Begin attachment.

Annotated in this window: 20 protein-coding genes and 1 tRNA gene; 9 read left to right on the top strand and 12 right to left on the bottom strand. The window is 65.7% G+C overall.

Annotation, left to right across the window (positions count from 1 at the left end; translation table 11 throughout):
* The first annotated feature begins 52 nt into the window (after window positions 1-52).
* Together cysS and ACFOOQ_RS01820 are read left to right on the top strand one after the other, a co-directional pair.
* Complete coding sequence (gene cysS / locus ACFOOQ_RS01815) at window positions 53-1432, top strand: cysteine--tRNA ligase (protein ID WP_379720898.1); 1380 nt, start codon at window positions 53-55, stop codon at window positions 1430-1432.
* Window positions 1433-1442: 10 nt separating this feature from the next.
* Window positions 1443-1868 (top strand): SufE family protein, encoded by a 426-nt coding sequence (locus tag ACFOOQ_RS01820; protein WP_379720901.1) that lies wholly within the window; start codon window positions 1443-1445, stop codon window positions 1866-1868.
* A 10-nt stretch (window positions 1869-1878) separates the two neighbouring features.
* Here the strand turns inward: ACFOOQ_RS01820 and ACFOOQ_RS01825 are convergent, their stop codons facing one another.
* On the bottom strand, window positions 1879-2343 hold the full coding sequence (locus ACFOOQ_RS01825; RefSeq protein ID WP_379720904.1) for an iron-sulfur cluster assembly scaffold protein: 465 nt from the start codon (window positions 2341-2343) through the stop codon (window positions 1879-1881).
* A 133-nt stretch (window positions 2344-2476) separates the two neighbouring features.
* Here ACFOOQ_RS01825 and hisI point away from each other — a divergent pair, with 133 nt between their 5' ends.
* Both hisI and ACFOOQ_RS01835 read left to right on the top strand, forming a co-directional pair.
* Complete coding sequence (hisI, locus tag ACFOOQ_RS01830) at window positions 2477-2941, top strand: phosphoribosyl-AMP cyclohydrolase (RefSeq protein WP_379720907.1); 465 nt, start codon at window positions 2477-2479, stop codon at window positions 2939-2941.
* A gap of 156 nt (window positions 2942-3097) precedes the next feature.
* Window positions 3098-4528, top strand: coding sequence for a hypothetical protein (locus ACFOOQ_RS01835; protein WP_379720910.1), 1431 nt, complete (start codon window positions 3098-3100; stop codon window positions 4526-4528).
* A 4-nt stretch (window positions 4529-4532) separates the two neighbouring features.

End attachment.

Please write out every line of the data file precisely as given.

Annotated in this window: 20 protein-coding genes and 1 tRNA gene; 9 read left to right on the top strand and 12 right to left on the bottom strand. The window is 65.7% G+C overall.

Annotation, left to right across the window (positions count from 1 at the left end; translation table 11 throughout):
* The first annotated feature begins 52 nt into the window (after window positions 1-52).
* Together cysS and ACFOOQ_RS01820 are read left to right on the top strand one after the other, a co-directional pair.
* Complete coding sequence (gene cysS / locus ACFOOQ_RS01815) at window positions 53-1432, top strand: cysteine--tRNA ligase (protein ID WP_379720898.1); 1380 nt, start codon at window positions 53-55, stop codon at window positions 1430-1432.
* Window positions 1433-1442: 10 nt separating this feature from the next.
* Window positions 1443-1868 (top strand): SufE family protein, encoded by a 426-nt coding sequence (locus tag ACFOOQ_RS01820; protein WP_379720901.1) that lies wholly within the window; start codon window positions 1443-1445, stop codon window positions 1866-1868.
* A 10-nt stretch (window positions 1869-1878) separates the two neighbouring features.
* Here the strand turns inward: ACFOOQ_RS01820 and ACFOOQ_RS01825 are convergent, their stop codons facing one another.
* On the bottom strand, window positions 1879-2343 hold the full coding sequence (locus ACFOOQ_RS01825; RefSeq protein ID WP_379720904.1) for an iron-sulfur cluster assembly scaffold protein: 465 nt from the start codon (window positions 2341-2343) through the stop codon (window positions 1879-1881).
* A 133-nt stretch (window positions 2344-2476) separates the two neighbouring features.
* Here ACFOOQ_RS01825 and hisI point away from each other — a divergent pair, with 133 nt between their 5' ends.
* Both hisI and ACFOOQ_RS01835 read left to right on the top strand, forming a co-directional pair.
* Complete coding sequence (hisI, locus tag ACFOOQ_RS01830) at window positions 2477-2941, top strand: phosphoribosyl-AMP cyclohydrolase (RefSeq protein WP_379720907.1); 465 nt, start codon at window positions 2477-2479, stop codon at window positions 2939-2941.
* A gap of 156 nt (window positions 2942-3097) precedes the next feature.
* Window positions 3098-4528, top strand: coding sequence for a hypothetical protein (locus ACFOOQ_RS01835; protein WP_379720910.1), 1431 nt, complete (start codon window positions 3098-3100; stop codon window positions 4526-4528).
* A 4-nt stretch (window positions 4529-4532) separates the two neighbouring features.